The main criticism centers on the perceived lack of scope in a small layout. Regardless of the available space, one can’t have it all and choices have to be made and priorities set. If the many hand wringing posts online offer any indication, making such decisions is apparently a lost skill.
Any creative person, such as a graphic designer or architect, will tell you that limitations and constraints are the fuel that powers creative solutions. Limitations force one to ask better questions* and arrive at better answers. The idea that creativity can only flourish when there are no boundaries is a myth the amateur clings to. A professional creator knows that making choices encourages one to examine priorities more carefully. When you can’t have it all, what is the most important?
Maybe such skill in choosing comes from a lifetime of experience with the hobby or the maturity of knowing what you actually want from it and enjoy about it. I feel that’s been my truth in recent years. I’ve looked at the current thinking put forth in the popular magazines and said: “No thanks. I prefer a different path.”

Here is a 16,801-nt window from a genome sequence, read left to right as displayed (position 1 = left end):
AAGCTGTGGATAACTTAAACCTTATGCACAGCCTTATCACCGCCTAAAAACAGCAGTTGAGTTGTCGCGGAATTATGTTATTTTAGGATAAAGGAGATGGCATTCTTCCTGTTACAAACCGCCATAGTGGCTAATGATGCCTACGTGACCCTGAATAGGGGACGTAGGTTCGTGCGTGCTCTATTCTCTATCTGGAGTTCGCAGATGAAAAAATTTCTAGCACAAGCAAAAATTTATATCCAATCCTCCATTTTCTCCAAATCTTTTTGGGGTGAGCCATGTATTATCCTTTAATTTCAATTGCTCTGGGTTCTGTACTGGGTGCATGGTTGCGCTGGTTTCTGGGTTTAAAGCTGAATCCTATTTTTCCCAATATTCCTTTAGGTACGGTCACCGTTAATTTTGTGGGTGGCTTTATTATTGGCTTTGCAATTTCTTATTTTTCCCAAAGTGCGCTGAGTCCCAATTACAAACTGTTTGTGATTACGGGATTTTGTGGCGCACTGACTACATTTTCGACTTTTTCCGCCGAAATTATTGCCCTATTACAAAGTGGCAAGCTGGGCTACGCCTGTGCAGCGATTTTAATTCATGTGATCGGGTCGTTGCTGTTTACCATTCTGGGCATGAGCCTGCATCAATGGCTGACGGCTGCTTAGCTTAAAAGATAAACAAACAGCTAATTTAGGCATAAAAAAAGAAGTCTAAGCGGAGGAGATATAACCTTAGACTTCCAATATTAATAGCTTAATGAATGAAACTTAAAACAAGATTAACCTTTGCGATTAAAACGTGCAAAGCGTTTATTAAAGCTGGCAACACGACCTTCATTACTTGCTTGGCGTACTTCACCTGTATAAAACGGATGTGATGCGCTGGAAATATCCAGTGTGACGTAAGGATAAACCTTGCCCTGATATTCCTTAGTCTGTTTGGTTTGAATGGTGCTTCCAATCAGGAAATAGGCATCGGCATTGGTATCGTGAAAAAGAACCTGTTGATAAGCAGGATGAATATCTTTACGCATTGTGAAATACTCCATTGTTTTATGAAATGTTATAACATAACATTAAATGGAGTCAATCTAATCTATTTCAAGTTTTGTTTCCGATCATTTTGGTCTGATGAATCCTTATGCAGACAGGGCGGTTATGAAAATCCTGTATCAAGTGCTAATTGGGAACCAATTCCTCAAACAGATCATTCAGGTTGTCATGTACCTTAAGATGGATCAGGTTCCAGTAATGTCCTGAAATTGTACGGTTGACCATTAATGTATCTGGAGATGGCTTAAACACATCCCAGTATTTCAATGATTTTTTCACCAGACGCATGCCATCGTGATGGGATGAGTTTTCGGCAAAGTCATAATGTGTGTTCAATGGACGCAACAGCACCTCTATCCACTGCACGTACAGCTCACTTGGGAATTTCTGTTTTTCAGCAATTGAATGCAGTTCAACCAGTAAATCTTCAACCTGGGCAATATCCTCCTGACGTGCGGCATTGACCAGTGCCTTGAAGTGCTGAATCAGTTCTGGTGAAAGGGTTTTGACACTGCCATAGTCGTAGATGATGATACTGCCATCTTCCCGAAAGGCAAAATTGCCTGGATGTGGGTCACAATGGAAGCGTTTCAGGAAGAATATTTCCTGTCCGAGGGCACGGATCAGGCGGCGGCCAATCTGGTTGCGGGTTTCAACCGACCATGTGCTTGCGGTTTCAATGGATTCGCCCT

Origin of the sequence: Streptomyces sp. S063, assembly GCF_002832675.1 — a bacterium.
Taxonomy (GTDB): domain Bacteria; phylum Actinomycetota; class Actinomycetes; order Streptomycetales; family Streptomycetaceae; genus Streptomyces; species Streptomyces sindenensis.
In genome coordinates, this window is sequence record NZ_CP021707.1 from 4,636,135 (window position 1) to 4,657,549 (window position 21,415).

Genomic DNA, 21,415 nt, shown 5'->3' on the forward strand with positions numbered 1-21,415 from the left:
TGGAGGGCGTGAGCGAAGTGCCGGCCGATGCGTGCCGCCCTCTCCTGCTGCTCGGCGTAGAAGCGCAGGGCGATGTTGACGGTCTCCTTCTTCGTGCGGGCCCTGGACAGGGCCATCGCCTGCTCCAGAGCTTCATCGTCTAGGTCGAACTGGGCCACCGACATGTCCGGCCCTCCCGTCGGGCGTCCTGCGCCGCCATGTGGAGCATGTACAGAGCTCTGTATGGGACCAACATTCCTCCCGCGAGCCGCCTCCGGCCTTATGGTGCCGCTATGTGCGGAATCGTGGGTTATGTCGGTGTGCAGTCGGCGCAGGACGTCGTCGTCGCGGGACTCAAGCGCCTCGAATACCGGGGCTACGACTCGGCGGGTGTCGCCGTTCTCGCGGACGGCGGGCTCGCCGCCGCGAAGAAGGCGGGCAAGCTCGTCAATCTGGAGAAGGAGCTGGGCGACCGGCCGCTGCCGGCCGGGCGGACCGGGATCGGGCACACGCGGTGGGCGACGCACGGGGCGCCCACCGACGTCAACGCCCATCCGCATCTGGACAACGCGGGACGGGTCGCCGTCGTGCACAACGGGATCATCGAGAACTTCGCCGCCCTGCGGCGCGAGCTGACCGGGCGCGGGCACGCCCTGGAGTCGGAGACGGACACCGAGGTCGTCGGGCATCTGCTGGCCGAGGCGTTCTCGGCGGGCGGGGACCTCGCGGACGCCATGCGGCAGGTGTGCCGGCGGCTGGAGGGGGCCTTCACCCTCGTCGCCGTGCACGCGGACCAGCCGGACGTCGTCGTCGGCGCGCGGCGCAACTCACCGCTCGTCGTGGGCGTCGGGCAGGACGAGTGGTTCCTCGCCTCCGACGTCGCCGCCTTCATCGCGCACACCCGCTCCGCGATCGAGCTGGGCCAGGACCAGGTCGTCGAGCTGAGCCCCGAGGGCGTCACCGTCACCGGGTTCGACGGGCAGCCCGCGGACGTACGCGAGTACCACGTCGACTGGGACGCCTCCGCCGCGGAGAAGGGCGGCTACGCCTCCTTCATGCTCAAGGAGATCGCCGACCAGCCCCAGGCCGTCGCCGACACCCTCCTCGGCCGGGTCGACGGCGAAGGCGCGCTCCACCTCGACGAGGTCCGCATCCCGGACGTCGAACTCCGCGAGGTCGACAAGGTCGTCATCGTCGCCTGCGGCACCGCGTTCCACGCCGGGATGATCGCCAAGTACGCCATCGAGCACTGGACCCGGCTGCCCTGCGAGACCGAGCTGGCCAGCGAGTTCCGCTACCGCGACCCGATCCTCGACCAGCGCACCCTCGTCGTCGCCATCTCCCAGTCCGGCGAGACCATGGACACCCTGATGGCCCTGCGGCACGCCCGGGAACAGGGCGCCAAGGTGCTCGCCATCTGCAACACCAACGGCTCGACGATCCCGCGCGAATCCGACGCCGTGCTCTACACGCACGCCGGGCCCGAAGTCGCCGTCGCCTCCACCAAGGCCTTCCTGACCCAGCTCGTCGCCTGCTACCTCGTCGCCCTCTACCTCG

A close friend of mine, Trevor Marshall, just held his first impromptu operating session on his new Port Rowan S scale layout. Trevor’s layout is modest in size and scope. The benchwork was built in October of 2011 and now, in early June of 2012, trains are running over handlaid track on at least a portion of the layout. Trevor’s experience in the hobby is similar to mine in that he too has attempted the basement filling exercise multiple times and found the road to completion difficult. From reading his Port Rowan in S scale blog, this layout seems more in line with his preferences and desires. A distinct advantage that Trevor found with a modest design was the ease of balancing family, work and other interests in his life with the hobby. It’s an unspoken and unfortunate reality that, for some, this hobby can become an all consuming force in their lives. I’ve seen this in others and experienced it myself to varying degrees. A smaller layout with a more realistic set of expectations can help avoid this sad melodrama.